Jewish Caucus

Jewish Dems working to organize Congressional Jewish Caucus

A new effort is underway to create a Jewish caucus in Congress, to more forcefully respond to a rise in antisemitic incidents and rhetoric.

Jewish House Democrats acknowledged to Jewish Insider that they regularly meet in an informal working group to discuss issues related to antisemitism, yet a public call is putting pressure on formalizing the group.

Jack Rosen, president of the American Jewish Congress and a longtime donor to Democratic candidates, called for such a group in an op-ed last week, and told Jewish Insider that he came forward following “Israel-bashing” from “ultra-left progressives” in Congress.

“What prompted me to come up with this idea was the vote on the anti-BDS bill, the Israel-bashing we are getting from some of the ultra-left progressives and understanding that we are now living in the new political climate,” Rosen explained in a phone interview.

On the state and municipal levels, the California legislature and the New York City Council each have a Jewish caucus.

In Congress, there are currently 34 Jewish lawmakers out of the body of 535 in the House of Representatives and the U.S. Senate, including two Republican House members — Reps. Lee Zeldin (R-NY) and David Kustoff (R-TN).

The informal group among Jewish House Democrats has met for years, said Rep. Lois Frankel (D-FL), who has attended meetings since she was first elected in 2013. “There has been an informal working group of Jewish congresspersons for as long as I’ve been here, I think it goes back way before I was in Congress,” she said.

The informal group is led by Reps. Eliot Engel (D-NY) and Nita Lowey (D-NY), both senior Democratic members and respective leaders of the House Committee on Foreign Affairs and the House Committee on Appropriations.

Rep. Frankel said that discussions about formalizing the caucus have come up in recent weeks, particularly following the statements made by Rep. Ilhan Omar (D-MN).

“There have been folks who have mentioned to me the idea of formalizing,”  said Rep. Frankel. “This sort of came up in response — we had this situation with one of our colleagues who made some, we thought, some offensive remarks. So there’s been some discussion about, should we be in the position where Jewish members make more of a formal statement together. That’s really been some of what I’ve heard. As far as I know there hasn’t been any action taken.”

Rosen, for his part, said the lack of congressional action against Rep. Omar is a driving force behind the public call for a formalized Jewish caucus, stressing that despite the fact that Jewish members serve in senior leadership positions, “they failed in passing a resolution specifically condemning antisemitism.”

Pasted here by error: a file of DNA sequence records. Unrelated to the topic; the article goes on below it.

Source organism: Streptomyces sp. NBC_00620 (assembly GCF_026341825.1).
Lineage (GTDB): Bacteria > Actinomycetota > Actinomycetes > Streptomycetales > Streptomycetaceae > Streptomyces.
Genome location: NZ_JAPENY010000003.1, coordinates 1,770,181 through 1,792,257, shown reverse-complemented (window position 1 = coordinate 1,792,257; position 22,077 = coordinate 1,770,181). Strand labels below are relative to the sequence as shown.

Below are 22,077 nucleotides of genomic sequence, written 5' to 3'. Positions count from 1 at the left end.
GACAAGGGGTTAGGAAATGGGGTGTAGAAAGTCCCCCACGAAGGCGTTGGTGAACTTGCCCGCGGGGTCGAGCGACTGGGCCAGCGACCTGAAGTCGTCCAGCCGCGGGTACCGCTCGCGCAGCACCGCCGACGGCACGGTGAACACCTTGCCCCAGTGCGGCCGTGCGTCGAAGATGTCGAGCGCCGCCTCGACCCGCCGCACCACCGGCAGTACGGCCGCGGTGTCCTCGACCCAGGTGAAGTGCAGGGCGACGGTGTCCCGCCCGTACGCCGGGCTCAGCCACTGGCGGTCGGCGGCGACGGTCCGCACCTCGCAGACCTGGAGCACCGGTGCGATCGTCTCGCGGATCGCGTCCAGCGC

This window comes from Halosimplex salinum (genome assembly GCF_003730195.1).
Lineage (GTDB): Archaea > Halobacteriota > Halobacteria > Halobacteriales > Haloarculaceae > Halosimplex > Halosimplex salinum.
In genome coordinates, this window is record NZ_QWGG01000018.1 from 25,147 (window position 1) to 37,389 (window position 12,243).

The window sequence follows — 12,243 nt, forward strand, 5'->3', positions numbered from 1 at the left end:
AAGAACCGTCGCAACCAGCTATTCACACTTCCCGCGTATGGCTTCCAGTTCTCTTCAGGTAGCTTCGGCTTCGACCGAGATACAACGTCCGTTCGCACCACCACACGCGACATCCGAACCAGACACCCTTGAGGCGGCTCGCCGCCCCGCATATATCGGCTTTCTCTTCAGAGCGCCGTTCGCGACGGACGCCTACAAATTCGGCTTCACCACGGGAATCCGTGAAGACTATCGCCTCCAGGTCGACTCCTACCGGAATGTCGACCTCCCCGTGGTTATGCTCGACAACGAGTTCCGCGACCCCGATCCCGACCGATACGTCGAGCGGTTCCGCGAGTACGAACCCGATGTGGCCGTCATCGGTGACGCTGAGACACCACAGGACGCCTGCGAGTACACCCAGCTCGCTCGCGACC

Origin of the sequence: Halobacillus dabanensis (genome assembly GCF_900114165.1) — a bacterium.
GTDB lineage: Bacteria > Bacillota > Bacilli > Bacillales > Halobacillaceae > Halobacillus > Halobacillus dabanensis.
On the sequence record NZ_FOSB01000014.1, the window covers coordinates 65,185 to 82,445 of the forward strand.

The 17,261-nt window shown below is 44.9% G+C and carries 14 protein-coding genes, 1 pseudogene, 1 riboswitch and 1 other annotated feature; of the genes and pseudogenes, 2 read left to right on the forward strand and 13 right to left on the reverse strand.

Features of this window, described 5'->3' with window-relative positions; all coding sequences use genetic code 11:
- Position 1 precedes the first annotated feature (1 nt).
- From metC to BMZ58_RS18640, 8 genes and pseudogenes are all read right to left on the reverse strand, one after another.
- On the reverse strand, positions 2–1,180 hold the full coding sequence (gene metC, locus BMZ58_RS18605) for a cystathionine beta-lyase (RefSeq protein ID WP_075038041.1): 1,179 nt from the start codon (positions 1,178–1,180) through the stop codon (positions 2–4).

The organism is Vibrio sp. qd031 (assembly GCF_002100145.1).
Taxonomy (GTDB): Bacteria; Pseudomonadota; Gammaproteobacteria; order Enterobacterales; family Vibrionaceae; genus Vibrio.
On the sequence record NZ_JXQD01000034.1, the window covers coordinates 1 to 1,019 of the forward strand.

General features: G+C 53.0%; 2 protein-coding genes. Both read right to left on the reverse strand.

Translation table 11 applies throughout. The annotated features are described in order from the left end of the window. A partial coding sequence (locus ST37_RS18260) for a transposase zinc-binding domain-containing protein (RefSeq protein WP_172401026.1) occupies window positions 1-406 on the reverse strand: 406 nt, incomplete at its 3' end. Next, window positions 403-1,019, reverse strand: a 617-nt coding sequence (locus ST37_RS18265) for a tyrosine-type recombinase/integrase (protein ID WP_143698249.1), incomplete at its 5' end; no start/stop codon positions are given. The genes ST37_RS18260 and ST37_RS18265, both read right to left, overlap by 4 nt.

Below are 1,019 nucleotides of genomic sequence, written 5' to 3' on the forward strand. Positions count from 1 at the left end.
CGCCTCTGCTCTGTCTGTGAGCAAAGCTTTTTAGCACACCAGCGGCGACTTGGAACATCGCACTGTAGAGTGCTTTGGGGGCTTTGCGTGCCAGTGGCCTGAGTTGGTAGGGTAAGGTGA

After Jewish Insider reported that Rep. Omar had referred to Americans who support Israel as “pushing for allegiance to a foreign country,” House Democrats spent a week debating how to address her comments and, with pushback from progressives and the Congressional Black Caucus, downplayed Rep. Omar’s use of the language. The resulting resolution, therefore, broadly opposed hate and bigotry against all groups, with sections devoted to antisemitism.

“What played out was that the Progressive Caucus, the Black Caucus (CBC), wanted to see a resolution that represented attacks on more communities as opposed to pinpointing where the problem was,” Rosen noted. “And they prevailed. Had there been a Jewish Caucus, they would have walked into the Speaker’s office unified as the Black Caucus did and there could have been a different outcome.”

Rep. Dean Phillips (D-MN), who is part of the informal Jewish working group, called their meetings “as important now as ever,” and echoed Rep. Frankel that discussions are happening over whether to formalize.

Rep. Phillips said it would be a group decision whether to include Jewish Republican members. “I can tell you my personal mission is to broaden conversations and coalitions and that means extending invitations and I would certainly, personally, like to see such a caucus more broad, rather than less. Ultimately that’s going to be a decision of everybody at the table and I can’t speak to that yet.”

Halie Soifer, Executive Director of the Jewish Democratic Council of America (JDCA) told Jewish Insider that if the Jewish members of Congress “believe a Jewish Caucus is needed or would make their voice more effective, it is something that JDCA would certainly support.”

Rosen maintained that a bipartisan Jewish caucus could have prevented the stalling of Rep. Zeldin’s antisemitism resolution, which was introduced in January, that specifically mentions Rep. Omar’s comments and her 2012 tweet saying Israel had “hypnotized the world.”

The March resolution rejecting antisemitism and hate and bigotry, however, “provided a political opportunity for Trump to label the Dems as being anti-Jewish,” said Mr. Rosen. “We know that President Trump is probably the best brander in the world and he took advantage of the issue to brand the entire party as being anti-Jewish.”

Norm Coleman, Chairman of the Republican Jewish Coalition told Jewish Insider that he’s “not looking for a Congressional Jewish Caucus. I’m looking for members of Congress to call out [Rep.] Ilhan Omar for repetitive antisemitic tropes and to support her removal from the House Foreign Affairs Committee. I’m wary of members of Congress taking cover on the antisemitism issue by joining an American Jewish Caucus, rather than personally speaking out against Rep. Omar and others for antisemitic words and actions.”

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